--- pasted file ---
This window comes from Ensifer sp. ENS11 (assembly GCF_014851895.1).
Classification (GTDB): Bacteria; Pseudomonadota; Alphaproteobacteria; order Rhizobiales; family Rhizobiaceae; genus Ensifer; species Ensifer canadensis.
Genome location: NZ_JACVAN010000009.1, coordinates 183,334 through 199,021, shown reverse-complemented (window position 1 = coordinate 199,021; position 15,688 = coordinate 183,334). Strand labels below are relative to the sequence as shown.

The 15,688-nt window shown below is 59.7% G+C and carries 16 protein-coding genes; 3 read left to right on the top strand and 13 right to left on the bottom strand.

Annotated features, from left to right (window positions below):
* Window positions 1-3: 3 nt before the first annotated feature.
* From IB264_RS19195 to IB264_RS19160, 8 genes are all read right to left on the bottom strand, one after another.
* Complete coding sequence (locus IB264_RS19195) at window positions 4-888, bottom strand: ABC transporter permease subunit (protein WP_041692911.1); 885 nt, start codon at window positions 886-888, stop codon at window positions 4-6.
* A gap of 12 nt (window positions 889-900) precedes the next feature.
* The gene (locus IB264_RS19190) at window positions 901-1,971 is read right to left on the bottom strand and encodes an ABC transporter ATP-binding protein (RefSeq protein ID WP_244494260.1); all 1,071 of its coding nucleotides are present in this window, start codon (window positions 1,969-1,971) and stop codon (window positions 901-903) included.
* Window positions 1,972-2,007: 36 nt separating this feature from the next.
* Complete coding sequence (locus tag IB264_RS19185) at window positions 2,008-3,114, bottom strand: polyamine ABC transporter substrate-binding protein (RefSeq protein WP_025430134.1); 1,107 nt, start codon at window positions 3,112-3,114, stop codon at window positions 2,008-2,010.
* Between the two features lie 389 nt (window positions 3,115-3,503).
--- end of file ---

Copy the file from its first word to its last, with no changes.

This window comes from Ensifer sp. ENS11 (assembly GCF_014851895.1).
Classification (GTDB): Bacteria; Pseudomonadota; Alphaproteobacteria; order Rhizobiales; family Rhizobiaceae; genus Ensifer; species Ensifer canadensis.
Genome location: NZ_JACVAN010000009.1, coordinates 183,334 through 199,021, shown reverse-complemented (window position 1 = coordinate 199,021; position 15,688 = coordinate 183,334). Strand labels below are relative to the sequence as shown.

The 15,688-nt window shown below is 59.7% G+C and carries 16 protein-coding genes; 3 read left to right on the top strand and 13 right to left on the bottom strand.

Annotated features, from left to right (window positions below):
* Window positions 1-3: 3 nt before the first annotated feature.
* From IB264_RS19195 to IB264_RS19160, 8 genes are all read right to left on the bottom strand, one after another.
* Complete coding sequence (locus IB264_RS19195) at window positions 4-888, bottom strand: ABC transporter permease subunit (protein WP_041692911.1); 885 nt, start codon at window positions 886-888, stop codon at window positions 4-6.
* A gap of 12 nt (window positions 889-900) precedes the next feature.
* The gene (locus IB264_RS19190) at window positions 901-1,971 is read right to left on the bottom strand and encodes an ABC transporter ATP-binding protein (RefSeq protein ID WP_244494260.1); all 1,071 of its coding nucleotides are present in this window, start codon (window positions 1,969-1,971) and stop codon (window positions 901-903) included.
* Window positions 1,972-2,007: 36 nt separating this feature from the next.
* Complete coding sequence (locus tag IB264_RS19185) at window positions 2,008-3,114, bottom strand: polyamine ABC transporter substrate-binding protein (RefSeq protein WP_025430134.1); 1,107 nt, start codon at window positions 3,112-3,114, stop codon at window positions 2,008-2,010.
* Between the two features lie 389 nt (window positions 3,115-3,503).